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How Does PTSD Develop?

 

WHAT IS THE DEVELOPMENTAL PROCESS OF POST TRAUMATIC STRESS DISORDER (PTSD)?

Foa et al. developed the following model to illustrate the psychological process through which PTSD develops.

When a person experiences something which is very traumatic the memory becomes enmeshed into the brain’s circuitry – in essence, a FEAR STRUCTURE becomes incorporated into the brain.

THE FEAR STRUCTURE can be divided into 3 individual units. These are as follows :

 

a) STIMULI of the trauma. This refers to things that may trigger memories of the trauma. Stimuli may gain access to the brain via any of the 5 senses (i.e. sight, hearing, smell, taste, and touch). To use a simple example, someone traumatized by being injured in an explosion in a war may have the trauma response triggered by loud bangs such as fireworks going off (the loud bang being the stimuli).

 

b) RESPONSES to the traumatic event. This includes both physiological responses (e.g. racing pulse, hyperventilation) and psychological responses (such as a feeling of terror).

 

c) MEANINGS ATTRIBUTED TO THE STIMULI AND RESPONSES (e.g. this means I must be in great danger).

When somebody suffering from PTSD experiences an event that triggers the original memory of trauma, laid down in the brain’s circuitry, they feel intense distress.

 

Typically, in response to this distress, they will take evasive action (i.e. try to evade, or get away from, the event which is triggering the traumatic response). It is the meaning aspect of the fear structure (c, above) that creates the most anguish. The problem lies in the fact that they find it exceptionally difficult to reconcile their old (pre-trauma) beliefs about events and their new (post-trauma) beliefs about events (doing this successfully, which therapy can help them, eventually, to do, is known as the PROCESS OF ACCOMMODATION).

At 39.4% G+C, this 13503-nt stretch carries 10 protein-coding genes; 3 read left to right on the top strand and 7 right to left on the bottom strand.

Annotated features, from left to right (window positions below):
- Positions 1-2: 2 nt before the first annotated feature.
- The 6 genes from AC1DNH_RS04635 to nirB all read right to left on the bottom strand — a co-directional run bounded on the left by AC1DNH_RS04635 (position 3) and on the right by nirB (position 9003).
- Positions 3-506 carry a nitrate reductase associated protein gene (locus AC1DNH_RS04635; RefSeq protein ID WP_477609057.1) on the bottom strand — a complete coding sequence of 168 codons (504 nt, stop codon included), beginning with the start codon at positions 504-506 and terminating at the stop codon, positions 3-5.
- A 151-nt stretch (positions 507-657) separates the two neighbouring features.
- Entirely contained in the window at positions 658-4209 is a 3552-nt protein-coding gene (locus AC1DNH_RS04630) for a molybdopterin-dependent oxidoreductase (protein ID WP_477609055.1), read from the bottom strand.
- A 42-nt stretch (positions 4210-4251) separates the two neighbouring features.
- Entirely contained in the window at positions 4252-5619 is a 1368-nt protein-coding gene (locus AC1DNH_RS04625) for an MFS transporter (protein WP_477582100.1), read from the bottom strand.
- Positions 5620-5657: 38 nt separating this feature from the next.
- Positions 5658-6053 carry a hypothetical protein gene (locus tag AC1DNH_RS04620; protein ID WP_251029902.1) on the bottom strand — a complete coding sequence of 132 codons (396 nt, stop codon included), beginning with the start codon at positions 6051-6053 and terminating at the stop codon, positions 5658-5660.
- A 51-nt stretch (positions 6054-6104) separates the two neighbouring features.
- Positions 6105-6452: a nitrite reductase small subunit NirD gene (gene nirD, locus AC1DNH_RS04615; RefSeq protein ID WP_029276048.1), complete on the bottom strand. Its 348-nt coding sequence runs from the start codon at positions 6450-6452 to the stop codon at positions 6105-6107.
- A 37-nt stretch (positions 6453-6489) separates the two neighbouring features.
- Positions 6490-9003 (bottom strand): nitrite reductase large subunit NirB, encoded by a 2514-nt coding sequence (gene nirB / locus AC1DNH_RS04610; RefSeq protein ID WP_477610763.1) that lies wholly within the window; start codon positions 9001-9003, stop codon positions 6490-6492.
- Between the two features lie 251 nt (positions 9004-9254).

An example of pre-and post-traumatic beliefs, which, if the process of accommodation has not taken place, would be in opposition with one another are:

 

PRE-TRAUMA – the world is a pretty safe place in which I can generally feel relaxed.

 

POST -TRAUMA – the world is very dangerous and unpredictable and I must always be on my guard against threats that seem to be coming at me from every direction (at worst, leading to clinical paranoia).

 

COMPULSION TO MAKE SENSE OF THE TRAUMATIC BELIEF:

 

The individual who suffers from PTSD will often try, obsessively, to make sense of the traumatic event which occurred to him/her. This arises because s/he finds it impossible to square what has occurred with pre-trauma beliefs.

 

THE DEEP PSYCHOLOGICAL PAIN OF TRYING TO MAKE SENSE OF THE TRAUMATIC EVENT:

 

Whilst the individual suffering from PTSD feels driven to make sense of the trauma, constantly thinking about it creates feelings that are both terrifying and overwhelming. THIS CREATES A TERRIBLE PSYCHOLOGICAL TENSION IN THE MIND – there is the PULL TOWARDS ATTEMPTING TO MAKE SENSE OF WHAT HAPPENED ON THE ONE HAND, BUT ALSO THE PULL OF TRYING TO STOP THINKING ABOUT IT ON THE OTHER.

 

Foa and her colleagues have put forward the theory that it is the tension, created by having one’s thoughts pulled powerfully in two directly opposing directions, which leads to the extreme HYPERAROUSAL (intense anxiety).

 

The individual’s desperate attempts to fit the two opposing views of the world together (‘safe world’ versus’ unsafe world’) are rather like trying to FIT TWO PIECES OF JIGSAW TOGETHER, ONE OF WHICH HAS BEEN DAMAGED AND MIS-SHAPEN SO IT NO LONGER FITS.

 

Therapy can lead to a resolution of this dilemma, leading to a compromised belief, linked to the two opposing beliefs, such as :

THE WORLD IS GENERALLY SAFE FOR ME BUT NOBODY HAS A COMPLETE GUARANTEE, OCCASIONALLY BAD THINGS HAPPEN.

For NHS Information on treating PTSD, click HERE.

David Hosier BSc Hons ; MSC ; PGDE(FAHE).

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